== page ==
Comment by Elias — September 1, 2008 [AT] 3:40 am
This past weekend in Greensboro, I heard T. chloromera, winnemanna, linnei, robbinsoniana, and even a couple auletes and a davisi. Late this morning, as I was searching under trees for dead cicadas, hearing several robbinsoniana calling made me feel frustrated! (I have become effectively blind in one eye, so it is nearly impossible to focus on anything sitting in a tree, and even searching on the ground is rather tricky unless there is a lot of sunlight.) I found only a completely decayed davisi and a somewhat battered winnemanna on the ground. Rainy weather made things rot, and then the mowers finished off anything else before I could get out! I’ll try again next week.
However, I found a small number of exuviae that I’m certain weren’t there last week.
The chloromera I found last Saturday died this Saturday.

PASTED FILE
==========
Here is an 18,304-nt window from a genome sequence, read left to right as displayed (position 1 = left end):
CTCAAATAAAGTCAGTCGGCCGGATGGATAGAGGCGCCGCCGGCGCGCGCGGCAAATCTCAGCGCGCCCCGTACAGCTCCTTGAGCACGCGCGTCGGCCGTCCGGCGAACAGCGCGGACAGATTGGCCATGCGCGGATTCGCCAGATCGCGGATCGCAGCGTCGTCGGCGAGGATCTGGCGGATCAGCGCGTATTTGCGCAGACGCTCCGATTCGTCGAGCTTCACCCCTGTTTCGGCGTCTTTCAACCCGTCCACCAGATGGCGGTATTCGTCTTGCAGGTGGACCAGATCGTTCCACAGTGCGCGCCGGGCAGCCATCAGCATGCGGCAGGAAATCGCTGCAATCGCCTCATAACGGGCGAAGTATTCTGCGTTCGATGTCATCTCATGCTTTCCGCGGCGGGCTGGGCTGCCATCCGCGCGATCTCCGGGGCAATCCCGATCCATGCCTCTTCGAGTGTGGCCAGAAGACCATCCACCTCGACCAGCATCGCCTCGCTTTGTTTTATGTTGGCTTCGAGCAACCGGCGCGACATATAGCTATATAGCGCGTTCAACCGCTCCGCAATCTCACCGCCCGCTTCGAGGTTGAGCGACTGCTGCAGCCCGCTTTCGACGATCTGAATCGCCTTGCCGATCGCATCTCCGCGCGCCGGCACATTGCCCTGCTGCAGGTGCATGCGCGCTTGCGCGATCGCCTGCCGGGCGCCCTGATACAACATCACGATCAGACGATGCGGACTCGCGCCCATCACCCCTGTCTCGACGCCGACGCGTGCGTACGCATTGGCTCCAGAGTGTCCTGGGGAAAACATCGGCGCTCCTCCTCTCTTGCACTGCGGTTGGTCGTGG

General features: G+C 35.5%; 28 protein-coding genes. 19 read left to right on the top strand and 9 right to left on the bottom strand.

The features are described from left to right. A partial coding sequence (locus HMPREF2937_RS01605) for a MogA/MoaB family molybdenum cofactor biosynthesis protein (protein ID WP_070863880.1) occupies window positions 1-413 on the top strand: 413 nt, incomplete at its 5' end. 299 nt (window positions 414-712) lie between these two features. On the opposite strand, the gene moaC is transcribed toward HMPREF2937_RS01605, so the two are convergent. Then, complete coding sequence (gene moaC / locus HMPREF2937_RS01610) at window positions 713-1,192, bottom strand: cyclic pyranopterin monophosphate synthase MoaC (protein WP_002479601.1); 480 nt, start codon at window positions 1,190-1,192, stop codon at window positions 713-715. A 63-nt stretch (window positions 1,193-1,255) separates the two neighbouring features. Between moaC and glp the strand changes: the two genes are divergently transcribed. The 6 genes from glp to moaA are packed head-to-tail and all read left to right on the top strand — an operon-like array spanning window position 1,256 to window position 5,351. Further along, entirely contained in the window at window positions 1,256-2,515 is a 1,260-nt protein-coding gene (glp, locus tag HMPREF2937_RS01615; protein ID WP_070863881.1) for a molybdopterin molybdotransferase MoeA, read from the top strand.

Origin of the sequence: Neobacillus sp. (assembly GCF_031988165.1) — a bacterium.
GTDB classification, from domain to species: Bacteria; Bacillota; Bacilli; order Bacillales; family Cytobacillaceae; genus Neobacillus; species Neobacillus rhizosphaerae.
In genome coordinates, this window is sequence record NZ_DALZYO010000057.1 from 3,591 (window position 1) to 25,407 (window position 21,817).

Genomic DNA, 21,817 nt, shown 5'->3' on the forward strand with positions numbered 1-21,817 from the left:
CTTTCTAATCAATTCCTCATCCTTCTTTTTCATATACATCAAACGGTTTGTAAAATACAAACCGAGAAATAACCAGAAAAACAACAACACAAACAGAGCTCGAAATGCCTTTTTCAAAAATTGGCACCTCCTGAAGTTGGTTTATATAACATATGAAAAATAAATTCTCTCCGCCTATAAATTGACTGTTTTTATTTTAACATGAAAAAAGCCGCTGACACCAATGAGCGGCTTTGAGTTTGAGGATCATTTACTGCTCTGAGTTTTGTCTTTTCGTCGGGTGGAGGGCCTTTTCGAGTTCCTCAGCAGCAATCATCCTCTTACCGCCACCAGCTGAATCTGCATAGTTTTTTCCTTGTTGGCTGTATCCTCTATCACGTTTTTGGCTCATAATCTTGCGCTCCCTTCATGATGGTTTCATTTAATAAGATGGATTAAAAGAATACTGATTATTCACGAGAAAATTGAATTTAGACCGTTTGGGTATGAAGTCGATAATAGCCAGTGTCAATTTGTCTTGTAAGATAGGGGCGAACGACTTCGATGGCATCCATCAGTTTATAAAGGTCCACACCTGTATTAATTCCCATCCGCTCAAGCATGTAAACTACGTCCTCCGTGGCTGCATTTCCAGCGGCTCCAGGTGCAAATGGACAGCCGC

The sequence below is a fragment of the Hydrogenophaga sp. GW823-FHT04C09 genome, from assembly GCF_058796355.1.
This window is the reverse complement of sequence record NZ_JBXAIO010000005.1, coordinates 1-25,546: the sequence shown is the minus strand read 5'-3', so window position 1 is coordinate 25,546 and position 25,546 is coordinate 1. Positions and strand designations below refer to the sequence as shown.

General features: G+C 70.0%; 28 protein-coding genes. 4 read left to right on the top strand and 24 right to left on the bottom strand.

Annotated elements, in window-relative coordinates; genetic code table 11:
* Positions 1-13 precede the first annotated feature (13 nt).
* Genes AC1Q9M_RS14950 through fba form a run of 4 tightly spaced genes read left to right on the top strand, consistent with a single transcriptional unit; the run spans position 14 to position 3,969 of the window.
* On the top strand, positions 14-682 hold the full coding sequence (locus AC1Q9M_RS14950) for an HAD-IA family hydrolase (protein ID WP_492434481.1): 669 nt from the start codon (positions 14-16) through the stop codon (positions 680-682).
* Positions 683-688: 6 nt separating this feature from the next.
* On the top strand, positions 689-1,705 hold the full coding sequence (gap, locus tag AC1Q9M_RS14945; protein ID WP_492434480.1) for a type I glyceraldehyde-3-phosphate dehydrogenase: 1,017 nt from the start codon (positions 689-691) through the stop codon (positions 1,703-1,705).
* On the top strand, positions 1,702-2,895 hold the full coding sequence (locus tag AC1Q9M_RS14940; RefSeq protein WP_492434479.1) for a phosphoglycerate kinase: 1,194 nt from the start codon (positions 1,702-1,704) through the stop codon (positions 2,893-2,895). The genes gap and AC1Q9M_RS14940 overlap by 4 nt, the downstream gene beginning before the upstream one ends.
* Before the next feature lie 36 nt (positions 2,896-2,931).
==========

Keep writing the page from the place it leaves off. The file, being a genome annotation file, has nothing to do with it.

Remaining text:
Comment by Bob Jacobson — August 31, 2008 [AT] 7:12 pm
Yesterday was cool and overcast. 72 degrees and no nymphs. This morning has rained heavily. Hoping there are some more nymphs waiting underground. Heard a few linnei with the “Cold Temperature” call. We shall keep posted. May have to go to FLorida soon so looking forward to that!
Comment by Elias — August 30, 2008 [AT] 1:24 am
Last Saturday I picked up a few more exuviae from trees I had examined before, so I believe they are, but I will see if there are any new ones this weekend!
Have a safe one!
Comment by Bob Jacobson — August 29, 2008 [AT] 1:00 pm
I am sorry. I got you confused with Mike from Western PA. He stated that he heard pruinosa in Philadelphia. This is of tremendous interest to me as Philadelphia is closer to NY and I could conceivably make a quick day trip out there.
Do you still have nymphs coming out in NC. Caught 1 T. linnei female yesterday.
Enjoy the labor day weekend!
Comment by Elias — August 29, 2008 [AT] 12:56 pm